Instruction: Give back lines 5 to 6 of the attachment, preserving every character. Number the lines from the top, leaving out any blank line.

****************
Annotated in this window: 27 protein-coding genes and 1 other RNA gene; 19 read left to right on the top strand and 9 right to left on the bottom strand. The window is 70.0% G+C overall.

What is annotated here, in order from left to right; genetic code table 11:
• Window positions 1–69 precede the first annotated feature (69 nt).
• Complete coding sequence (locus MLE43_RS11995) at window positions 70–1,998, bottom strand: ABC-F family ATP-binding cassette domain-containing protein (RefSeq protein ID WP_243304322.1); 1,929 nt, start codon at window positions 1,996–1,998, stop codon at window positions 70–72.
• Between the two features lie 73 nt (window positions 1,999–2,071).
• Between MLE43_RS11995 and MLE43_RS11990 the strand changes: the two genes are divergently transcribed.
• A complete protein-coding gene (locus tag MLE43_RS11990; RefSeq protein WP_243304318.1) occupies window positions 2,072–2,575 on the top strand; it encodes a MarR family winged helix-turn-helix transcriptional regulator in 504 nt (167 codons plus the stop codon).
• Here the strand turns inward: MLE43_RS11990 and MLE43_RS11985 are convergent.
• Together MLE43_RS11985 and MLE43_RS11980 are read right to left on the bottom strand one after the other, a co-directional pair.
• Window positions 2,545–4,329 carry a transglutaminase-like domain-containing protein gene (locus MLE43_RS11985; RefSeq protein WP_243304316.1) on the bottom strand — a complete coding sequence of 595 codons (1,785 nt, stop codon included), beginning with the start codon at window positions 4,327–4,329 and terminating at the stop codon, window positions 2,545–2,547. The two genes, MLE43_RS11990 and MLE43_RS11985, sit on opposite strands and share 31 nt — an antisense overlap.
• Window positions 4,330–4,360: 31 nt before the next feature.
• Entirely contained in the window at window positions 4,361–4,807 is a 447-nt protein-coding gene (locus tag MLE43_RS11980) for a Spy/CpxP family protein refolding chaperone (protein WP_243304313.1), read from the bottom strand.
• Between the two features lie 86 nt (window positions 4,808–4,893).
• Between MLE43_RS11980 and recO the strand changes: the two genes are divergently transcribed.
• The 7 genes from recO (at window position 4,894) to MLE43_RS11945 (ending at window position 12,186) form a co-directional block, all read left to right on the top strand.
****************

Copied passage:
• Between the two features lie 73 nt (window positions 1,999–2,071).
• Between MLE43_RS11995 and MLE43_RS11990 the strand changes: the two genes are divergently transcribed.